Winter is the perfect time to explore the natural stone shelters where native Arkansans once lived
I am a few weeks away from being 62 years old, but these days, I am mourning the loss of my high school. Over the past several weeks, Leslie High School has simply gone away. It’s been merged into a countywide consolidated school, purged of its bulldog mascot, purple and white colors, and its status as the heart of a small North Arkansas town. But if I am any example of its graduates, Leslie High School — as is written on many tombstones — is gone but not forgotten.
In 1963, I graduated with a class of 22 from Leslie High. Even in such a small field of classmates, I was neither valedictorian nor salutatorian, not even third or fourth. If my memory serves me right, according to our class sponsor, I was considered an example of an “all-around student” or some such thing and the faculty voted me a special prize.
I was celebrated at fifth in my class of 22, less — I’m certain — for my academic prowess than for my free throws. I will say, in my academic defense, that I was an excellent typist and I suspect that — thanks in large part to two demanding Home Economics teachers over my four years of high school — I may have become the best cook. I just don’t know.
Yes, all the girls took Home Ec, and all the boys took Agri, which also may have been called “Shop.” Actually, one or the other was usually our only choice of courses (although it wasn’t really a choice for the 12 girls and 11 boys or vice versa … whatever). Home Ec or Agri were the only choices beyond a math course of some sort, English and literature, some sort of science, and some sort of history or social studies. One of our teachers basically taught the class by sitting behind his desk and reading aloud the chapter we, the students, had been assigned to read each day (but to my knowledge, never had). Please don’t take this wrong; I’m not exactly being critical of this or any other teacher here. I’m just remembering him reading from the textbook for 50 minutes a day, every day, while in the seats in front of him, we wrote and passed notes, drew pictures, daydreamed, courted, held hands, or slept the hour away. We may have been more interested in making history on the basketball court and/or making out anywhere than learning about the past, where the various Soviet republics were located, or the various branches of our federal government.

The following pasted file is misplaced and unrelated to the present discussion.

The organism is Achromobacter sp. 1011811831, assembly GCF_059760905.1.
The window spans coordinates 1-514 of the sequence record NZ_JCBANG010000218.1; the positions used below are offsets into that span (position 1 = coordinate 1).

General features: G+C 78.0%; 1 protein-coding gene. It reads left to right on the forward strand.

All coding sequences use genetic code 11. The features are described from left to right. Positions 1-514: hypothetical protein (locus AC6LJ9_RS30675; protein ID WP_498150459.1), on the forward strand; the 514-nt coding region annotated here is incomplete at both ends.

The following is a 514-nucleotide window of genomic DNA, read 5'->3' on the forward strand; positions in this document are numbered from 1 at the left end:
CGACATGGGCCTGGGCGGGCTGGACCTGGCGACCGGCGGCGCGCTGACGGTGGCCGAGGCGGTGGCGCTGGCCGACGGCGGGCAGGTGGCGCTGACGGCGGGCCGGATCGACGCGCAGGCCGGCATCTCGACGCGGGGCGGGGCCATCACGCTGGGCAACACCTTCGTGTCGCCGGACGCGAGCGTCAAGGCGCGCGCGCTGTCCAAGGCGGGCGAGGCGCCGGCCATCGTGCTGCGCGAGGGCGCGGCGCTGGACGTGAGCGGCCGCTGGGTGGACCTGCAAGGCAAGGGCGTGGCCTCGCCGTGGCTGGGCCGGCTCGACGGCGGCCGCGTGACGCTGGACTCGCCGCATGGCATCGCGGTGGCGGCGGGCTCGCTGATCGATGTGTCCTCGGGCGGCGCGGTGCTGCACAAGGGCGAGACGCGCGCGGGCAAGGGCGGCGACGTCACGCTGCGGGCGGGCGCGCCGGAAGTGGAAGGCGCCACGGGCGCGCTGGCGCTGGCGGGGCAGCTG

Leslie High School was then better known for producing basketball players — and winning teams — than academics, but I am pleased to remember that more than half of my graduating class went on to college. I think that we all graduated from college, too. In fact, we graduated and graduated some more, with at least one of us earning a Ph.D and some of us master’s degrees, and for some of us, even second master’s degrees way down the road, well into our 50s. The latter was me, at 50 or so, still trying to make up for not being known as a strong student, and for graduating fifth in my class of 22.
It was back in the 1920s when Mr. Guy Mabrey and his teammates won Leslie High School’s first state championship at basketball. Guy, who was the Leslie postmaster for many, many years as well as a deacon and Sunday School superintendent at Leslie Baptist Church and maybe superintendent of Leslie schools way before my time, was proud of that basketball championship to his dying day. He was a great fan of the Leslie Lady Bulldogs, the team I played on that won two state championships in the early ’60s, and Guy seemed to see the two teams as linked in some magical way over the years. If Guy missed any of our games at home, I never knew about it, and he drove many miles to see us play nearby and far away. In fact, he was one of the organizers of a massive caravan that drove to and from Alma, four hours away — each way — to see us win our first state championship. Next day at Sunday School Guy announced — along with that day’s attendance and the amount of the offering — that more than 200 Leslie residents had gone to the finals the night before. Out of a total population of 500, almost half the town had gone to the game.
It took me years to get used to the fact that there was a “new” Leslie school. It just seemed wrong that the gym where we had practiced basketball twice a day and played games on Tuesdays and Friday nights and where our trophies lived and our pennants flew was now a performance hall and museum. Even when I proudly visited “the old gym” for performances or to peruse the artifacts in the museum, it was hard to make sense of the fact that the Leslie bulldog’s purple face was painted center court on another gymnasium floor at the “new” school a few blocks away.
Now, Leslie High School is nowhere and no more; it has graduated its last class. Something new has been created — for good reason, I know, I know — seven miles away, in Marshall, the county seat of Searcy County. I’ve heard that Marshall, too, had to give up its mascot, its colors, perhaps even a part of its heart in order to consolidate and give Searcy County’s students the best education and a new place to build their memories of their high school, their alma mater.
As a mere 40 graduates sang at the most recent alumni banquet, which thousands — including me — chose not to attend:
Hail to the Purple
Hail to the White
Hail Alma Mater
Ever so Bright
We Love No Other
So Let Our Motto Be
Victory Leslie High
Sharon Blair, who lives in Wellfleet, Mass., is a video archiving consultant who retired after 30 years in television, her last as national program development director for Connecticut Public Television.
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